By Shirine Irani, DSP Valley
Our Flexlines consortium was present at the DSP Valley seminar Flexible Electronics and Smart Textiles on 15 November 2019. The workshop focused on Flexible Electronics in general and Smart Textiles more specifically. DSP Valley has been key in bringing together companies (SMEs) and research actors necessary to advance this exciting domain.
Flexlines and Smart Textiles
New processing methods in Flexible Electronics provide the promise to realise light, thin, flexible and portable electronics on a large scale. A specific form of flexible electronics is Smart Textile. According to various studies the market for smart textiles and wearables is expected to enter an exponential growth phase for the European market. The majority of relevant applications are concentrated in 4 main fields: Protection & Defence, Sports & Fitness, Industrial and Technical Applications, and Medical & Healthcare. These markets show a particularly strong potential for SMEs to offer customized and niche market solutions with interesting cross-sectoral value chain impact.
Prototyping R&D Pilot Line Infrastructure
Auke Kronemeijer, Senior Researcher & GEN1 TFT Pilot Line Manager, TNO/Holst Centre, introduced the R&D pilot line infrastructure in Eindhoven, indicating which activities the infrastructure will be employed with. Flexlines focuses on application prototyping such as flexible display, flexible imagers, and flexible integrated circuitry. Additionally, Flexlines is investing in further integration technologies for these prototypes with various methodologies, including in-lay lamination, injection moulding, thermoforming, and in-textile integration. Dr. Kronemeijer explained examples of both prototyping and integration in order to give the audience insight into (application) possibilities with flexible electronics, in order to feed their imagination to envision new and interesting applications. Flexlines is getting ready to support the realization of those visions.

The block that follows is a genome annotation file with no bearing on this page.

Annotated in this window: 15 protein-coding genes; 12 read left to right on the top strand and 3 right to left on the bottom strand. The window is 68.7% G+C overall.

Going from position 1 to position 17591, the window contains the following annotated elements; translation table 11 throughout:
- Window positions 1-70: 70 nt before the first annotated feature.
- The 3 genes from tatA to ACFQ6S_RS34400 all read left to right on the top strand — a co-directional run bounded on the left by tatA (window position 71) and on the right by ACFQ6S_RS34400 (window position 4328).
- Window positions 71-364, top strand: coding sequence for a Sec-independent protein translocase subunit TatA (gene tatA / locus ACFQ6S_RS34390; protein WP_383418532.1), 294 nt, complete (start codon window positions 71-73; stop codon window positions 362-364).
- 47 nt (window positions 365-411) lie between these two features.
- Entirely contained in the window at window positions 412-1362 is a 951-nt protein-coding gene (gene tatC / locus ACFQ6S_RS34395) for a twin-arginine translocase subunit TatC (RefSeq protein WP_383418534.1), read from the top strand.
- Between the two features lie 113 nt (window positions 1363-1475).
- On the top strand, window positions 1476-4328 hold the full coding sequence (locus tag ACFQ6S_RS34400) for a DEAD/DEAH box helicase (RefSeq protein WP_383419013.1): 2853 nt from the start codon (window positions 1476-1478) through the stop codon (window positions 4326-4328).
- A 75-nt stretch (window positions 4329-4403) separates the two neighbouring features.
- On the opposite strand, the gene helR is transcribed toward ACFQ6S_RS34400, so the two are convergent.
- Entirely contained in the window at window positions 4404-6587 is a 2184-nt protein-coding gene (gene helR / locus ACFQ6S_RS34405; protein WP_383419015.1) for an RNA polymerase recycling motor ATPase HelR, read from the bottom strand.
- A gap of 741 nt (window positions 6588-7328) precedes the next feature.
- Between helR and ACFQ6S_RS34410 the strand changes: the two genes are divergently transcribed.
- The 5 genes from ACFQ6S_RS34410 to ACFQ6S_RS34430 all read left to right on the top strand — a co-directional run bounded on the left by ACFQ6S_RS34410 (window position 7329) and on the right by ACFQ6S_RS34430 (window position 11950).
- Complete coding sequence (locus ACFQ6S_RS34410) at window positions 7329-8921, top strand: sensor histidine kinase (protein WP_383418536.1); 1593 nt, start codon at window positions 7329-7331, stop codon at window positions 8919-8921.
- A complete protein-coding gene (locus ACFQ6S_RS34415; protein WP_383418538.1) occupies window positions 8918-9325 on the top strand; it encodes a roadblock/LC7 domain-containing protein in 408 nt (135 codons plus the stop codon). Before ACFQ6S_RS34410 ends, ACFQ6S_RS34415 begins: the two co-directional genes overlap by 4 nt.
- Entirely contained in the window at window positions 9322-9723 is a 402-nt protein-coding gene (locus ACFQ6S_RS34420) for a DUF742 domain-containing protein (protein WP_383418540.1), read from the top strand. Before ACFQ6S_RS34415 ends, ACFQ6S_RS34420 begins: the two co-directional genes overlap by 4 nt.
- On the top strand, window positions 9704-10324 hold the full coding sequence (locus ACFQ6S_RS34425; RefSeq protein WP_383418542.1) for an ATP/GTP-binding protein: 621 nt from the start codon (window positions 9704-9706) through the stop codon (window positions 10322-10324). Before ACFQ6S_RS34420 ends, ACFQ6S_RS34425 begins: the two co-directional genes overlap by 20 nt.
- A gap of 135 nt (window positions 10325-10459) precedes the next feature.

Riet Labie, Program Manager Materials and Interconnects at imec, talked about the one-stop-shop, as the Flexlines project aims to lower the threshold for academics and companies to access and investigate flexible electronic technologies. This will be achieved by setting-up a single point through which the TNO R&D prototype line can be accessed. Design assistance will be provided by the imec research team.
The concept of a multi-project-wafer, better called multi-project-panel, is applied here: interested parties can subscribe to a specific panel area and processing costs will be shared among different parties.
Design Challenges, Meet Design Solutions
Kris Myny, Principal Member of Technical Staff and R&D Teamleader at imec, explained the various design challenges Flexlines faces. He showed that a design flow for thin-film electronics is being established, which is very close to the standard design flow of Si CMOS chips. As such, it will be straightforward for non-experts to make a design proposal. He also shed light on the differences of the design flow compared to Si CMOS, such as the impact of having an n-type only device with parameter variation. Several solutions have been demonstrated by imec to overcome these challenges, leading to the creation of a multitude of IP design blocks, including communication interfaces, memory, and code generators.
Smart Textiles Explained and Pitched
After the Flexlines consortium members presented at the seminar, Mark Croes from Centexbel discussed Smart Textiles.
Various research groups pitched their ideas:
- TU Eindhoven – Electrical Engineering: the application of flexible electronics to the measurement of biopotentials like EMG and ECG
- Fontys University of Applied Sciences: in the research group Applied Natural Sciences projects are executed in the area of organic and printed electronics. Examples of investigated printed flexible devices are RFID antennas, electroluminescent displays and loudspeakers.
- Hasselt University: Silicone Devices – durable stretchable electronics
- TU Eindhoven: the stimuli-responsive functional materials & devices group
Various companies also pitched their ideas: BodyGraph, Neuroteg AI, Jessica Smarsch, and Fibrothelium. These pitches provided an opportunity to gain insight into the needs of the various parties. After the presentations and pitches, there was room for matchmaking and networking.